Week Twenty Seven Of Pregnancy

Week 27 Of Your Baby’s Development!

Your baby is the size of a cauliflower

This post may contain affiliate links. For my full disclosure policy click here.

Weighing about 2 pounds and measuring around 14 and ½ inches from head to toe (about the size of a cauliflower), your baby is resembling his future new born self more and more now.

The skinny look with translucent skin is fast disappearing as fat deposits continue to give baby the rounded, chubby look that she will be born with.

Her brain is fast developing now and she responds to noises with an elevated pulse or by movements. She may be sucking her thumb now, blinking, breathing and more. Lung development is still continuing but it’s reassuring to know her lungs can function with some machine assistance at the end of this week should baby be born prematurely. Statistically, babies born prematurely is very, very low so it’s not something you should worry about though.

If you are feeling a series of tiny ‘pop’ movements in sequence now, it may be that baby is having hiccups. This is the stage when baby likes to get into the classic fetal position and snuggle up comfortably inside your uterus.

Week 27 Of Your Health, Mind & Body Changes

You are nearing the end of the second trimester and baby is making her presence felt in many ways now. Sit back and enjoy the few more months you have before you have to start waking up in the middle of the night to change diapers!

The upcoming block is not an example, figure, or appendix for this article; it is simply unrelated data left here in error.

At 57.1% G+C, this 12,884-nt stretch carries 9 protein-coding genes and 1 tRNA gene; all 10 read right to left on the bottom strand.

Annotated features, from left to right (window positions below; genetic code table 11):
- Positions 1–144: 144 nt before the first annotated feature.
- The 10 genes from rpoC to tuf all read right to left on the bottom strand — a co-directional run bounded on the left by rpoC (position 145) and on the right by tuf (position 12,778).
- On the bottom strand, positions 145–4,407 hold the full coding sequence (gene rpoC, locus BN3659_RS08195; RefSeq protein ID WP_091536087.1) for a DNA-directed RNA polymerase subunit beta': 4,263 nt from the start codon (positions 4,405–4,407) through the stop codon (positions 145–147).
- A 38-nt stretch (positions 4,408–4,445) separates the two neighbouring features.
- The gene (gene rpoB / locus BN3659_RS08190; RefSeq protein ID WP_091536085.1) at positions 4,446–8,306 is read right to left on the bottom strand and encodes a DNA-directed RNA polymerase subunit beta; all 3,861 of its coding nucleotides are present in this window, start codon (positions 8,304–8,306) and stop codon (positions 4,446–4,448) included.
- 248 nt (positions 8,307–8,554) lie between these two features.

Your back ache is still there and making itself felt and now, your legs may be joining the party and cramping up at the most inconvenient times (like when you are finally falling asleep). The extra weight of your body and the uterus exerting pressure on veins are both causing the cramps.

Try this: Stretching your legs and curling your toes back towards your knee helps alleviate leg cramps.

Have you felt any Braxton Hicks contractions yet? They may have been happening for some time (as early as 16 weeks) but you have not yet been able to feel them. Braxton Hicks contractions are tightening of your abdominal muscles and uterus, basically like the muscles flexing and prepping for birth. They are completely normal and you should not be alarmed. Braxton Hicks contractions are different from labor pain contractions in that they are not painful, they are only very short and irregular and they come and go.

“  I had Braxton Hicks contractions from my second trimester all the way through to before labor started. You could actually see my stomach tightening while they were happening. ”  Bianca

Week 27 Of Your Next Steps!

  • There are many signs and symptoms that should get your prompt attention at this stage:
    -Long periods with no movement from baby
    -bloody vaginal discharge
    -unusual pains in your abdominal area
    -a feeling of baby pushing down hard or even repeated contractions over a short span of timeWhile it may be completely harmless, all of these can indicate that something is amiss and need to be brought to your physician’s notice immediately.
  • If you plan to breastfeed your baby and you want to take a class on correct technique (funnily enough the most natural thing doesn’t always come so naturally), this is the time to ask your physician or friend to recommend one. You’ll probably need support or help with this too once baby is born, depending on how she is feeding – it can take a good month to get the hang of it, but well worth the effort.
  • To address the swelling of your feet and hands, keep drinking fluids at regular intervals and also avoid sitting around or lying around all day. You do need rest but doing absolutely nothing all day is not going to be that great for you either.